The Dodgers' quest for their first World Series championship in a quarter of a century begins tonight at 5:37 p.m. at Atlanta's Turner Field. It's Los Angeles versus the Braves in Game 1 of the National League Division Series, with Clayton Kershaw facing off against Kris Medlen. L.A.'s ace vs. the Braves' hottest starter. Watch it on TBS.

If you don't have a knot in your stomach yet, you will quite soon, I assure you. The NLDS, and the entire Major League Baseball postseason, is edge-of-your-seat stuff. A game, and a season, can turn at any moment, and on any play.

Here are 15 points to ponder as the Dodgers prepare for the playoffs, some of which can only be phrased in the form of a question.

1. First and foremost, October baseball is wholly unpredictable. Just as there is no crying in baseball — and that's debatable, actually — there is no jinxing in baseball, and even more so, there is no predicting in baseball.

There simply is no telling how the postseason will shake out. No one knows, and only the baseball savviest of those with a keyboard know they don't know.

Sports Illustrated's Tom Verducci has as fine a perspective as you'll find, and though he wrote “keeping in mind that any seed is capable of winning it all” as a parenthetical, no wiser summary can be posed.

For every Babe Ruth there is a Gene Tenace. For every Sandy Koufax, there is a Bruce Kison. For every Reggie Jackson there is a Donn Clendenon, and for every Brooks Robinson a Sandy Amoros. Watch out for the little guy; Nick Punto and Skip Schumaker, for example.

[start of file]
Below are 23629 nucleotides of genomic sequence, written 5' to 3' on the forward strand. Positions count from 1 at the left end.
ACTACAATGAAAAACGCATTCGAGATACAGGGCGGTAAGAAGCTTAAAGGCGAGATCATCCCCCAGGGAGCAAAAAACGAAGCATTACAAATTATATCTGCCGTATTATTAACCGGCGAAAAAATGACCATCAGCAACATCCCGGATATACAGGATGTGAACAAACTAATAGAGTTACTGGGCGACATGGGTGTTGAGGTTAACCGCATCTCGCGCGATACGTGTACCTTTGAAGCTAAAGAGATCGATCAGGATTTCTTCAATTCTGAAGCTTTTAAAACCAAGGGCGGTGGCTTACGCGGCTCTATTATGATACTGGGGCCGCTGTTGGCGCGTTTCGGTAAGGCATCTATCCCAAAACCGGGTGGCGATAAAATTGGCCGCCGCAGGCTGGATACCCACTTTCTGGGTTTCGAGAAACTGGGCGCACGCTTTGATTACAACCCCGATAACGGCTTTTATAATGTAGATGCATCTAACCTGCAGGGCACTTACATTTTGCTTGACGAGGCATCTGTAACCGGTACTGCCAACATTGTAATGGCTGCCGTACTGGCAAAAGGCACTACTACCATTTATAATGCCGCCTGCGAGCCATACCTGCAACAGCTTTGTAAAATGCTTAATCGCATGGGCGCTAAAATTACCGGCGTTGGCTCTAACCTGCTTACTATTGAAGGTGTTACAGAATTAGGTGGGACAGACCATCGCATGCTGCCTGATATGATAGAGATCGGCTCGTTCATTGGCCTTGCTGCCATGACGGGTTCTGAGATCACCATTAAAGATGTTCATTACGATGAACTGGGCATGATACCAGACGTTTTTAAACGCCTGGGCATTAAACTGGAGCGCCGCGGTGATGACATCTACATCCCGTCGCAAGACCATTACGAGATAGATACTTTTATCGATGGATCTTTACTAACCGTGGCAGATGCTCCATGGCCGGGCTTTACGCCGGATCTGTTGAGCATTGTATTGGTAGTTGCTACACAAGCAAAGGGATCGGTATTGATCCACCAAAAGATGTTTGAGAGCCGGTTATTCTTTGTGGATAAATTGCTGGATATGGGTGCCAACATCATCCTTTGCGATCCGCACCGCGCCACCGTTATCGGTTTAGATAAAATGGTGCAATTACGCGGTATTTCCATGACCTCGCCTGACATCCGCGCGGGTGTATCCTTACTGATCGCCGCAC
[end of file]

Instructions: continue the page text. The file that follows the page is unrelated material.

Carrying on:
2. How's this for an amazing grasp of the obvious? This is Kershaw's chance to shine. He's the best pitcher in baseball, he's expected to win his second Cy Young Award in three seasons, perhaps by unanimous vote come November, and while all Kershaw, Koufax comparisons have been on the table for months, if not years, the Dodgers' current left-handed savior has not had a recent opportunity to match his predecessor in history-book type fall accomplishments.

After pitching well vs. the Cards in a 2009 NLDS start, Kershaw struggled in the following National League Championship Series with Philadelphia. But remember this was as a 21-year-old, with one full season under his belt. This is a completely different animal we're looking at now, something the Atlanta Braves are about to find out.

3. More obviousness. Kershaw and Zack Greinke make for the one of the toughest one-two punches in this, or possibly and postseason. Perhaps Greinke will out-perform his rotation-mate, perhaps number three starter Hyun-Jin Ryu will best them both. Or maybe number four man, Rickey Nolasco, takes home the World Series Most Valuable Award.

4. While Los Angeles has a more-than-capable bullpen and an excellent closer in Kenley Jansen, look for their starters — Kershaw in particular — to go deep into games, and complete them if at all possible.

5. L.A. hurlers contribute on the other side of the ball. Greinke hit .328 in 2013, with three doubles, two steals and .788 OPS. Kershaw hit .444 in September. Ryu hit .207 with three doubles and a triple, after not touching a bat during his career in the Korean Baseball Organization, which uses the designated hitter. Dodger pitchers get their bunts down as a matter of course.

Clayton Kershaw; Credit: David Blumenkrantz/Arroyo Seco Journal

Clayton Kershaw; Credit: David Blumenkrantz/Arroyo Seco Journal